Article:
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HostFileChangeMonitor is not invalidatinmg the cache immediately after updating the file RRS feed

  • Question

  • Class Program
    {
    static    void Testcaching()
            {
                ObjectCache cache = MemoryCache.Default;
                string fileContents = cache["filecontents"] as string;
                if (fileContents == null)
                {
                    CacheItemPolicy policy = new CacheItemPolicy();

                    List<string> filePaths = new List<string>();
                    string cachedFilePath = @"C:\sns\sns.txt";
                    filePaths.Add(cachedFilePath);
                                  policy.ChangeMonitors.Add(new
                        HostFileChangeMonitor(filePaths));

                    // Fetch the file contents.
                    fileContents = File.ReadAllText(cachedFilePath);

                    cache.Set("filecontents", fileContents, policy);

                }

            }
     static void Main()
            {
                try
                {
                    Testcaching();
                    ObjectCache cache = MemoryCache.Default;
                    File.WriteAllText(@"C:\sns\sns.txt","sns");
                   // Thread.Sleep(100); 
                    if (cache["filecontents"] != null)
     
                  Console.WriteLine( "Failed"  );
                    else
                    {
              
                 Console.WriteLine( "Passed"  );
                    }
    }


    I am using system.Runtime.Caching.Cahe in .Net 4.0.
    i am using  HostFileChangeMonitor for cache invaliding.
    after updating the file its not invaledating the cache immediately. at least its taking 100 ms time for invalding the cache. Which is not acceptable in my application.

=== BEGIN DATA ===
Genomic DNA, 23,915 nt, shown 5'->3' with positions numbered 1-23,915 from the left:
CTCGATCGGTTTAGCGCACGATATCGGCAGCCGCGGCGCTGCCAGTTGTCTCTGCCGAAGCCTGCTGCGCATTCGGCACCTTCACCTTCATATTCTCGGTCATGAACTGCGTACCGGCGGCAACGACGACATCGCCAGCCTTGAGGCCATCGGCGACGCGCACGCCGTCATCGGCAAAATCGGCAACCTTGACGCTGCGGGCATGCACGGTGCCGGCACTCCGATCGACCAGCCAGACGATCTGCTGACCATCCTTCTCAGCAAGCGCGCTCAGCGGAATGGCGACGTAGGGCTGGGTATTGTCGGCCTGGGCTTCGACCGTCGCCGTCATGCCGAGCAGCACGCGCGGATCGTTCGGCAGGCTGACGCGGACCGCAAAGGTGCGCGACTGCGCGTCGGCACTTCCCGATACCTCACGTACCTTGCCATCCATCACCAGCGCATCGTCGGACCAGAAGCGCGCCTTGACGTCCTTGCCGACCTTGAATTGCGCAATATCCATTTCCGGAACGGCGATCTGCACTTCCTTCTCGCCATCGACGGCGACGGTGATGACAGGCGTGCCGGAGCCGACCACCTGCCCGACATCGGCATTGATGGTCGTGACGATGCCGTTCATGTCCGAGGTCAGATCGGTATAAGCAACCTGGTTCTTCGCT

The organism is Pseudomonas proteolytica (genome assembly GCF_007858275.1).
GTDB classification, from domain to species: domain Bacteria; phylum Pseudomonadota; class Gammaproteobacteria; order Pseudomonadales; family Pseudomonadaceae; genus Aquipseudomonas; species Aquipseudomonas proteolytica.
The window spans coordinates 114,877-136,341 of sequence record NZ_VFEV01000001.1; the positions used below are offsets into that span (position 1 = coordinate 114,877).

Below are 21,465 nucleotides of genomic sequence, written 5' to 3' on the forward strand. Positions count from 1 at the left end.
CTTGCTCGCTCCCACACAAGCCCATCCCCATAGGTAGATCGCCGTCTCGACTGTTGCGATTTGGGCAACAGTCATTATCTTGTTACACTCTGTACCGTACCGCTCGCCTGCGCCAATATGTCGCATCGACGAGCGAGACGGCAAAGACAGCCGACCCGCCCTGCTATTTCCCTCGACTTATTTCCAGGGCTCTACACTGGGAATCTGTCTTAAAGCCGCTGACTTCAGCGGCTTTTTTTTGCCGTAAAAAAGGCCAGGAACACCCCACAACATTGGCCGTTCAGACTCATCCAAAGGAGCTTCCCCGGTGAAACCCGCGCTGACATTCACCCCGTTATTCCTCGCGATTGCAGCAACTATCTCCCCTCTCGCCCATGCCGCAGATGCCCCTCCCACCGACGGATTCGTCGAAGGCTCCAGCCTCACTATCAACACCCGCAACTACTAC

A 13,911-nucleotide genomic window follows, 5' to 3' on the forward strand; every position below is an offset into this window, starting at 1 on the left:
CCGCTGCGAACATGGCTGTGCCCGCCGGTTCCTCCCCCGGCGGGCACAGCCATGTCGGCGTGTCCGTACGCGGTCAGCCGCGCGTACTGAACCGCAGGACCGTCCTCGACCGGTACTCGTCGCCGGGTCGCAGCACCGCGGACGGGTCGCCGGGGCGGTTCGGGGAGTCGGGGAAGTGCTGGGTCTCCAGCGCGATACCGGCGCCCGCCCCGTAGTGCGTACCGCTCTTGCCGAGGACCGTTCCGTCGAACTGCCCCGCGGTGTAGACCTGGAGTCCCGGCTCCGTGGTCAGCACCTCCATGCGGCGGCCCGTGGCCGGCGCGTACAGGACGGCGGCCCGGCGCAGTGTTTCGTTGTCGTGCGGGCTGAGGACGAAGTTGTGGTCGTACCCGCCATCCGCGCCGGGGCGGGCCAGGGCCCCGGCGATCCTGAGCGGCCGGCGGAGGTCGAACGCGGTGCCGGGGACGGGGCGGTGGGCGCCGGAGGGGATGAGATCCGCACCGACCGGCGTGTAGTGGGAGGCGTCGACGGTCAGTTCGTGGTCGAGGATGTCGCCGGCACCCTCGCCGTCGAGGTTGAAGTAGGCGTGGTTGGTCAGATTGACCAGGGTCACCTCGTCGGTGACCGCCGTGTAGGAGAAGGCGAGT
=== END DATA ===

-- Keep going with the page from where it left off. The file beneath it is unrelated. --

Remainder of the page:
• Moved by Bob Shen Wednesday, August 29, 2012 7:46 AM (From:Visual C# General)
    Tuesday, August 28, 2012 1:10 PM

Answers

  • Hi Mike,

    Thanks a lot for ur reply.

    ya u are right, time varies, i haven take 100 ms for surity.

    Meanwhile i have found that EnterpriseLibray. Chaching block is working as expected.  I dont know how. As  i have seen the caching block code  it is also uisng the FileSystemWatcher  class.

    In this sceniario with which one i should go...

    Monday, September 3, 2012 7:28 AM

All replies

  • Hi Som,

    Welcome to the MSDN Forum.

    >>at least its taking 100 ms time for invalding the cache.

    During my test, it is not true. Sometimes, I set the period to 1, and it works fine. During my test, the period is not the same, sometimes is 5 and sometimes is 50, not very certainly.

    On my opinion, this is related to how the changes are captured.

    http://msdn.microsoft.com/en-us/library/system.runtime.caching.hostfilechangemonitor.aspx 

    When the HostFileChangeMonitor class is used in a non-ASP.NET application, the FileSystemWatcher class is used internally to monitor files.

    The FilesystemWatcher reports the changes when it captured a related windows message. So you can image:

    When you changed the file, OS noticed it and sent a message to all listeners, then, FileSystemWatcher captured this message, and then HostFileChangeMonitor get it. There are a series of operations. It takes time.

    I think this is the reason, and there is no appropriate solution. Use Thread.sleep(100) can be a workaround.

    Best regards,


    Mike Feng
    MSDN Community Support | Feedback to us
    Please remember to mark the replies as answers if they help and unmark them if they provide no help.

    Wednesday, August 29, 2012 9:55 AM
    Moderator
  • Hi Mike,

    Thanks a lot for ur reply.

    ya u are right, time varies, i haven take 100 ms for surity.

    Meanwhile i have found that EnterpriseLibray. Chaching block is working as expected.  I dont know how. As  i have seen the caching block code  it is also uisng the FileSystemWatcher  class.

    In this sceniario with which one i should go...

    Monday, September 3, 2012 7:28 AM
  • Hi Som,

    If so, my suggestion is "EnterpriseLibray. Chaching block". Because it is certain. In your original way, you have used sleep(100) for surety. But the time period is unexpected, there is a possibility that it could over 100ms, in this scenario, you might not get expected result, and it is hard to reproduce, that makes your system unsteady.

    Best regards,


    Mike Feng
    MSDN Community Support | Feedback to us
    Please remember to mark the replies as answers if they help and unmark them if they provide no help.

    Tuesday, September 4, 2012 1:37 AM
    Moderator